Shannon pipeline cost ‘likely to exceed’ €1.3bn
The 170km pipeline will carry water from the lower river Shannon to south Dublin
The Shannon pipeline will abstract water from the lower River Shannon at the Parteen Basin in Co Tipperary, with water treatment at the nearby village of Birdhill. Photograph: Alan Betson / The Irish Times
The cost of a major pipeline project aimed at increasing water supply to the Greater Dublin Area is “likely to exceed” the estimated €1.3 billion cited in the National Development Plan (NDP), Irish Water has said.
The Water Supply Project Eastern and Midlands Region, more commonly known as the Shannon pipeline, will abstract water from the lower river Shannon at the Parteen Basin in Co Tipperary, with water treatment at the nearby village of Birdhill.
The treated water would then be piped 170km to a termination point reservoir at Peamount in south Co Dublin. Treated water would also be available for connection to midlands communities along the route.
In a meeting between Ervia and the Department of Housing, Planning and Local Government on December 4th, 2019, representatives from Irish Water said due to “upward pressure on costs” the project is “likely to exceed indicative NDP estimate of €1.3 billion”.
The presentation from the meeting, obtained under the Freedom of Information Act, said a revised estimate would be available in the first quarter of this year. However, Irish Water did not detail the new estimated cost of the project when asked by The Irish Times.
A spokeswoman for Irish Water said the project was still in the early planning stages and “detailed costs for this project will be made available on completion of the tender process”.
The utility added that the increase in costs has arisen due to “significant progress” being made, which has “greatly improved the understanding of the project risks and issues and informed the cost estimation process”.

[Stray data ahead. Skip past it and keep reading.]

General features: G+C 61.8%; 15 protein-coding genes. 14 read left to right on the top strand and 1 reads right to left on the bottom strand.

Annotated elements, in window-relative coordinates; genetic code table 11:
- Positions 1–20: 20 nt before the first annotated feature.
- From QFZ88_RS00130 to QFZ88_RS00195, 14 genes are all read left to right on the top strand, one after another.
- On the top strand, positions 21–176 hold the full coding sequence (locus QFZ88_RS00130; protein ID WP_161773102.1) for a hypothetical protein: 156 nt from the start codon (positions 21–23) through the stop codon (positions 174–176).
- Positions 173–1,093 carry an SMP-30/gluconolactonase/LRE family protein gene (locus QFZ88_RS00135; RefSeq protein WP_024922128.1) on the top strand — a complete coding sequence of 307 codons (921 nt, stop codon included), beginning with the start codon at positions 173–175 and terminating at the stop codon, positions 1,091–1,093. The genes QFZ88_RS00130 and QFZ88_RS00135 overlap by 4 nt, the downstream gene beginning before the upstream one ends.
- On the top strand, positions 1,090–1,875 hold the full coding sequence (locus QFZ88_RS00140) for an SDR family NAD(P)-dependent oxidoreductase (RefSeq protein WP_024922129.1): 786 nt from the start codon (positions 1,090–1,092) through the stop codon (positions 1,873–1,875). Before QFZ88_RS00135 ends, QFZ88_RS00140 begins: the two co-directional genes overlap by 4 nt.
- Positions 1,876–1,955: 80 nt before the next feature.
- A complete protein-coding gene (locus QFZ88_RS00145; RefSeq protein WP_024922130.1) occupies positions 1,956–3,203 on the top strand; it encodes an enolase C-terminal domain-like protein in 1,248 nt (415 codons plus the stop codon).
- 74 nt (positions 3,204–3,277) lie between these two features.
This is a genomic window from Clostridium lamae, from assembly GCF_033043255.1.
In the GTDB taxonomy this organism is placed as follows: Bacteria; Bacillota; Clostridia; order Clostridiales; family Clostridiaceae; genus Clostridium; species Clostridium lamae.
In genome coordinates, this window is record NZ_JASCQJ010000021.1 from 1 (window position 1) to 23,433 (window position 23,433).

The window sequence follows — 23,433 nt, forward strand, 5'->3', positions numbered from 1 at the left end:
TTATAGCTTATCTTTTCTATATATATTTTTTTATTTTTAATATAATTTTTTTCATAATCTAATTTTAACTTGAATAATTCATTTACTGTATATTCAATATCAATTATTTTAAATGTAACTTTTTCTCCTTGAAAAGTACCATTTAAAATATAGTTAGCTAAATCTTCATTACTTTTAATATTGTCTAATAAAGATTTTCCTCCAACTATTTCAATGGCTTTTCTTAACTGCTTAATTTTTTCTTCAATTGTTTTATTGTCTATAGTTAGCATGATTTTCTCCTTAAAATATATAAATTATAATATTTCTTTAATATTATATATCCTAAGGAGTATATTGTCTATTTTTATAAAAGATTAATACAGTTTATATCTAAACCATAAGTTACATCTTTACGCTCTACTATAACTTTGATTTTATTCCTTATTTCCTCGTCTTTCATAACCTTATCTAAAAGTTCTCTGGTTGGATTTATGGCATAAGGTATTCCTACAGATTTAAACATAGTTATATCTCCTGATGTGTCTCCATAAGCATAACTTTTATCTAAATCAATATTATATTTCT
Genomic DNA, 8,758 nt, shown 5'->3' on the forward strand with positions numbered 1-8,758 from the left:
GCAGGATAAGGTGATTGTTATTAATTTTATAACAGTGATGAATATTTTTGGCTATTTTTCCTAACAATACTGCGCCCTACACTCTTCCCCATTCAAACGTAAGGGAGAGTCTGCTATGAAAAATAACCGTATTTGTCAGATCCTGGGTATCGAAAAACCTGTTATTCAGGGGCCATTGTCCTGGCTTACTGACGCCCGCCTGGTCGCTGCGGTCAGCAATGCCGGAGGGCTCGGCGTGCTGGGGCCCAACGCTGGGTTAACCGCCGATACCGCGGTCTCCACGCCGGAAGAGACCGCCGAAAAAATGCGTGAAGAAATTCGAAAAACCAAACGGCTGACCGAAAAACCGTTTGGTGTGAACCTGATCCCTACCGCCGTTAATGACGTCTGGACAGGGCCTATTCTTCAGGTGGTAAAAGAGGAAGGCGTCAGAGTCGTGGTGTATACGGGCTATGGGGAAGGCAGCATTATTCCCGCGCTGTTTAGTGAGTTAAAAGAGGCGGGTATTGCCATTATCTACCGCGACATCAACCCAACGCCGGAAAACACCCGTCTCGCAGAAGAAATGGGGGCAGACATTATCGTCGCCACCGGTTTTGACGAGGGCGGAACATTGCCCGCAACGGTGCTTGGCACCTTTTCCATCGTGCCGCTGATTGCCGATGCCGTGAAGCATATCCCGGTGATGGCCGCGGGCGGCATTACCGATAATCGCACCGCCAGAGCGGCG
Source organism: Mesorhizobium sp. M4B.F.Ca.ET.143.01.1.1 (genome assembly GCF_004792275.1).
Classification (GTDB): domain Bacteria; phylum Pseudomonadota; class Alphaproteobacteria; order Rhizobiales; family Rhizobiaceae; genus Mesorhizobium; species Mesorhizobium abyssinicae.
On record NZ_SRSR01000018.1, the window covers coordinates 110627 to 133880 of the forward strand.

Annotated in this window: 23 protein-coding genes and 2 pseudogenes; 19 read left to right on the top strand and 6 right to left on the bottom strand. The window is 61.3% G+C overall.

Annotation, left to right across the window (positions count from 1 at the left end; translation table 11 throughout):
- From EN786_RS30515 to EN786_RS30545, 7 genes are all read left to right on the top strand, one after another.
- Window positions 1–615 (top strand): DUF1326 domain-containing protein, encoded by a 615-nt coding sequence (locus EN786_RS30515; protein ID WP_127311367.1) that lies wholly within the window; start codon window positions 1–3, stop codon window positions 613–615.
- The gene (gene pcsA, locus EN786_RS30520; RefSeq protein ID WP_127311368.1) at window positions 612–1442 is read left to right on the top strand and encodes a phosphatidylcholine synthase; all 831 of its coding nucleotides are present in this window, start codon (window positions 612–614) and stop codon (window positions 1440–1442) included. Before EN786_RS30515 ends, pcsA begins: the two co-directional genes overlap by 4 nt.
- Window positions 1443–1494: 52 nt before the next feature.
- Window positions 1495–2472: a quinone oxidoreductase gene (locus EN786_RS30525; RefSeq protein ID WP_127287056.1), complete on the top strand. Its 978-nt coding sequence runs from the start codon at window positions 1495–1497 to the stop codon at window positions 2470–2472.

The timeline for the project states that construction will be carried out over a four-year period, commencing in 2023/2024, subject to “successful and timely outcomes to the associated planning and abstraction applications”.
However, the statutory consultations of the plan have been delayed due to restrictions imposed by Covid-19, the spokeswoman added.
The issue of the country’s water supply has been highlighted in recent times, with Irish Water implementing a water conservation order – or hosepipe ban – last month as a result of “unseasonably dry” weather in May.
In its meeting with the department last December, the utility said the pipeline project was “needed to address capacity issues in the region to ensure that the supply is fit for purpose in the event of extreme weather such as droughts and storms and to address climate change”.
About 85 per cent of Dublin’s water supply comes from the river Liffey which is the “maximum sustainable abstraction” and “at risk from climate change”, Irish Water said. The utility added that fixing leaks alone is “not enough to meet future demand and resilience”.
The project has faced public opposition from two campaign groups – Fight the Pipe and the River Shannon Protection Alliance – who say that the project will result in the “destruction of 2,000 acres” of farmland, and branded it as “simply wrong”.
The project has been in development since the mid-1990s, originally under Dublin City Council, and under Irish Water Management since 2014. It is the first comprehensive upgrade of Ireland’s water infrastructure in more than 60 years.